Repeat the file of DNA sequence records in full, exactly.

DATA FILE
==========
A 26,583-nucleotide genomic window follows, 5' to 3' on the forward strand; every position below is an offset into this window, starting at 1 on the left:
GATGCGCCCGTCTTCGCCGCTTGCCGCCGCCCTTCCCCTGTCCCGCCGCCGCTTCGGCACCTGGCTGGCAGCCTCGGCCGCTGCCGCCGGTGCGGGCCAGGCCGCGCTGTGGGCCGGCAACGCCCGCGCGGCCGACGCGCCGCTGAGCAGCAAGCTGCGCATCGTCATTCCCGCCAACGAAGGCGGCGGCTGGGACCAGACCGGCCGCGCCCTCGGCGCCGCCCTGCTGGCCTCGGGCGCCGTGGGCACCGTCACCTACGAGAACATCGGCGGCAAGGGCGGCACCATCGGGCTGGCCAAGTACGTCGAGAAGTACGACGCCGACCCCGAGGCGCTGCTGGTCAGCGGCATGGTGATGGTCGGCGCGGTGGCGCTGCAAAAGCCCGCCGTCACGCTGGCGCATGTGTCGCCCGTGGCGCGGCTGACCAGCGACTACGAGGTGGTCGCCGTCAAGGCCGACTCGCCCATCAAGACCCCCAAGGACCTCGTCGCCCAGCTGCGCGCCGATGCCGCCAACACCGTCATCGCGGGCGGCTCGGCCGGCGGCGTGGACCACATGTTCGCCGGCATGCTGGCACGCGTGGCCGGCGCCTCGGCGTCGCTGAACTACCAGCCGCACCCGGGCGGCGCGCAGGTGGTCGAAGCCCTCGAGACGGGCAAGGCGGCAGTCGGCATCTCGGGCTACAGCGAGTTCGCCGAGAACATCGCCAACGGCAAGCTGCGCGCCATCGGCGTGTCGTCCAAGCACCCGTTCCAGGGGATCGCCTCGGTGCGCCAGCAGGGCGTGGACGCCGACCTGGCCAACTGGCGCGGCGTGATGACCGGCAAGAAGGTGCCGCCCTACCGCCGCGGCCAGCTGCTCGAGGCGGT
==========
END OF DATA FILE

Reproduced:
A 26,583-nucleotide genomic window follows, 5' to 3' on the forward strand; every position below is an offset into this window, starting at 1 on the left:
GATGCGCCCGTCTTCGCCGCTTGCCGCCGCCCTTCCCCTGTCCCGCCGCCGCTTCGGCACCTGGCTGGCAGCCTCGGCCGCTGCCGCCGGTGCGGGCCAGGCCGCGCTGTGGGCCGGCAACGCCCGCGCGGCCGACGCGCCGCTGAGCAGCAAGCTGCGCATCGTCATTCCCGCCAACGAAGGCGGCGGCTGGGACCAGACCGGCCGCGCCCTCGGCGCCGCCCTGCTGGCCTCGGGCGCCGTGGGCACCGTCACCTACGAGAACATCGGCGGCAAGGGCGGCACCATCGGGCTGGCCAAGTACGTCGAGAAGTACGACGCCGACCCCGAGGCGCTGCTGGTCAGCGGCATGGTGATGGTCGGCGCGGTGGCGCTGCAAAAGCCCGCCGTCACGCTGGCGCATGTGTCGCCCGTGGCGCGGCTGACCAGCGACTACGAGGTGGTCGCCGTCAAGGCCGACTCGCCCATCAAGACCCCCAAGGACCTCGTCGCCCAGCTGCGCGCCGATGCCGCCAACACCGTCATCGCGGGCGGCTCGGCCGGCGGCGTGGACCACATGTTCGCCGGCATGCTGGCACGCGTGGCCGGCGCCTCGGCGTCGCTGAACTACCAGCCGCACCCGGGCGGCGCGCAGGTGGTCGAAGCCCTCGAGACGGGCAAGGCGGCAGTCGGCATCTCGGGCTACAGCGAGTTCGCCGAGAACATCGCCAACGGCAAGCTGCGCGCCATCGGCGTGTCGTCCAAGCACCCGTTCCAGGGGATCGCCTCGGTGCGCCAGCAGGGCGTGGACGCCGACCTGGCCAACTGGCGCGGCGTGATGACCGGCAAGAAGGTGCCGCCCTACCGCCGCGGCCAGCTGCTCGAGGCGGT